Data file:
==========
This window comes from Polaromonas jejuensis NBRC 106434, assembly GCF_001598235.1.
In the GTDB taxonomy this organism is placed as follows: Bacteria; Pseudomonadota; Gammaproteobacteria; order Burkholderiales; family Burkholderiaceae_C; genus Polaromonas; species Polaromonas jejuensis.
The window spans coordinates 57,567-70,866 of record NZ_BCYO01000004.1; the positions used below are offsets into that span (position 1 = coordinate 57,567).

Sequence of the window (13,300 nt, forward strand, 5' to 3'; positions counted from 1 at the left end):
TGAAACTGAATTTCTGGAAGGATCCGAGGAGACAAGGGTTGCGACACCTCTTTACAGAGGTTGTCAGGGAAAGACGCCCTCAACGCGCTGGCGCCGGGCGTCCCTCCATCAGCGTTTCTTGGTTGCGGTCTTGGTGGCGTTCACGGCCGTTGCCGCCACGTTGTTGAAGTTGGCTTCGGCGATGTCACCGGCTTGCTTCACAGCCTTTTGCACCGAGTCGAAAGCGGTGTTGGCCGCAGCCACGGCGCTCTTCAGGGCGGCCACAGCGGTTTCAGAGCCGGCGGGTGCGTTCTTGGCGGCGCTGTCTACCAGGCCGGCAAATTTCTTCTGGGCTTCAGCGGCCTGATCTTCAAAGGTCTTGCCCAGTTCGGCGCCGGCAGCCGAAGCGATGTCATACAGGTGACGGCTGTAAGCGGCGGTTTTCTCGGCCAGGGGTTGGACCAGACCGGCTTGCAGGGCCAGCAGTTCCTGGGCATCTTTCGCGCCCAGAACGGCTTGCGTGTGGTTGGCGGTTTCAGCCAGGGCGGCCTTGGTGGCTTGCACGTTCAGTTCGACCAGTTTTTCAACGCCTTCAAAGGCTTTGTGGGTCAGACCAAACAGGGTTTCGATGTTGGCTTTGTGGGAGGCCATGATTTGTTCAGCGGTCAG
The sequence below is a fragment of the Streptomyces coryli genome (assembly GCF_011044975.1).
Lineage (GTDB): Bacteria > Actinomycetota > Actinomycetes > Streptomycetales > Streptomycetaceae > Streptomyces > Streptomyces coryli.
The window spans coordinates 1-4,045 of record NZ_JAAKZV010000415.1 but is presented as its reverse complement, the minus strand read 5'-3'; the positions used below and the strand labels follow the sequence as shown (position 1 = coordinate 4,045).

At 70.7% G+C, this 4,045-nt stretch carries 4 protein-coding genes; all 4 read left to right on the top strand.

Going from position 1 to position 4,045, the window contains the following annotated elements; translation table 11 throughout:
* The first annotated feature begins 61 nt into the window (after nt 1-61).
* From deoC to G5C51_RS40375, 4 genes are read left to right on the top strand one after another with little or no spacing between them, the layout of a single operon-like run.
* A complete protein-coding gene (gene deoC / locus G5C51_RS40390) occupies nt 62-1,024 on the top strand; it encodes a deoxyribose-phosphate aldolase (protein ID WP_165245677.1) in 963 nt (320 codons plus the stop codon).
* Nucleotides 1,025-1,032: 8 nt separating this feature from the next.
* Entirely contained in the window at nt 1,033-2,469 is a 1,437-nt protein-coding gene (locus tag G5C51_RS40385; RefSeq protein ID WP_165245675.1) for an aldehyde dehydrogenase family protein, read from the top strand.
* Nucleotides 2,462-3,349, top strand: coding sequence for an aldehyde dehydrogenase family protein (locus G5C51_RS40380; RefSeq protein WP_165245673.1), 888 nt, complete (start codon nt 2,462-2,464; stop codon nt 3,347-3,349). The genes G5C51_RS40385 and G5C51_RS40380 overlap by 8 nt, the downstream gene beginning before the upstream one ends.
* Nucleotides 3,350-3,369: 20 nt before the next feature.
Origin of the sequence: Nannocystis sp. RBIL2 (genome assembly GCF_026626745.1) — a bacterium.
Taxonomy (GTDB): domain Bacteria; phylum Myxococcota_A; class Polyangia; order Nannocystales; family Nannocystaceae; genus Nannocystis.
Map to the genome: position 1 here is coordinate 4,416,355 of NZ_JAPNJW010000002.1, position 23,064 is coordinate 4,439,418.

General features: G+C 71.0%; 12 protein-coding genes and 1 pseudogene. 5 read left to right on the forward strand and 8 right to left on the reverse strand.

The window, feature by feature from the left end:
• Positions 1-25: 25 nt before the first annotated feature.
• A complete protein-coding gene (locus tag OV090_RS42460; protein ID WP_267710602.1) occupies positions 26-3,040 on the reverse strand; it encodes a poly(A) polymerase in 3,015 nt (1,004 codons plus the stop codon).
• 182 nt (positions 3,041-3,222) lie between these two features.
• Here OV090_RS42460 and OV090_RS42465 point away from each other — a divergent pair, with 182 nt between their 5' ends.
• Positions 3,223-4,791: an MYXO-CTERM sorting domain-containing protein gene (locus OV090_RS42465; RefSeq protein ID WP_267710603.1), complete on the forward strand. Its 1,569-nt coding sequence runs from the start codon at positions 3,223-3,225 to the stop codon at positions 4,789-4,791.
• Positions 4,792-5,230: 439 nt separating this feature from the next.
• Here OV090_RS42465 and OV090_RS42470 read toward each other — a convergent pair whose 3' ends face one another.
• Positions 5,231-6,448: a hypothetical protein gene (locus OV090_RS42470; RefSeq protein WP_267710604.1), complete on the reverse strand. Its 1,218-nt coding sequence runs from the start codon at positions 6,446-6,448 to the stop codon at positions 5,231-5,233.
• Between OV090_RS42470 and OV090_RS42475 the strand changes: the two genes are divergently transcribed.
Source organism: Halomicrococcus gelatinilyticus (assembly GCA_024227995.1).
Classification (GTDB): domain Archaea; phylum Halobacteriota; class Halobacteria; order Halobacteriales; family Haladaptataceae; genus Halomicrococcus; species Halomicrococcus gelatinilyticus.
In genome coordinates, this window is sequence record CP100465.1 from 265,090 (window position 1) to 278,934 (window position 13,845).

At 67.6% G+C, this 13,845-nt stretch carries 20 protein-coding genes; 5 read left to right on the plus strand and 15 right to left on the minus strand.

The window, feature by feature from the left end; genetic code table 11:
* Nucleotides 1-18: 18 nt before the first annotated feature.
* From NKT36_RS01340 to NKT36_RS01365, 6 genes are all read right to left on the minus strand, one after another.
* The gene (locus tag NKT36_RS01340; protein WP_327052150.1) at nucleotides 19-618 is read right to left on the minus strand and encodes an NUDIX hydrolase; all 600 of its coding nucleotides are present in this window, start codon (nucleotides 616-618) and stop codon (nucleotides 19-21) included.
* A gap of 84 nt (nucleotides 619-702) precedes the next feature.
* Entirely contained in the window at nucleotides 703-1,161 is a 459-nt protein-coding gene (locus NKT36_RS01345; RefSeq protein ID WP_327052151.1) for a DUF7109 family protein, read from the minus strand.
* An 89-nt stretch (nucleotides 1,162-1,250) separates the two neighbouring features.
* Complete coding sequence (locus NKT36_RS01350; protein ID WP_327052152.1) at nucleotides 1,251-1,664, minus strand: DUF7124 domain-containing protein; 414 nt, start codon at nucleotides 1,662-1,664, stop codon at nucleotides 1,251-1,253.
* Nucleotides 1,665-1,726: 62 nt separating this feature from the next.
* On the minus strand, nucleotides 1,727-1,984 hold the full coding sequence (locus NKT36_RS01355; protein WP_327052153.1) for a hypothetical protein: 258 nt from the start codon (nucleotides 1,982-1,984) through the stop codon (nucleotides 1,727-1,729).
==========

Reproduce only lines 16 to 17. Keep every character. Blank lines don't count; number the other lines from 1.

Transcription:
* Nucleotides 2,462-3,349, top strand: coding sequence for an aldehyde dehydrogenase family protein (locus G5C51_RS40380; RefSeq protein WP_165245673.1), 888 nt, complete (start codon nt 2,462-2,464; stop codon nt 3,347-3,349). The genes G5C51_RS40385 and G5C51_RS40380 overlap by 8 nt, the downstream gene beginning before the upstream one ends.
* Nucleotides 3,350-3,369: 20 nt before the next feature.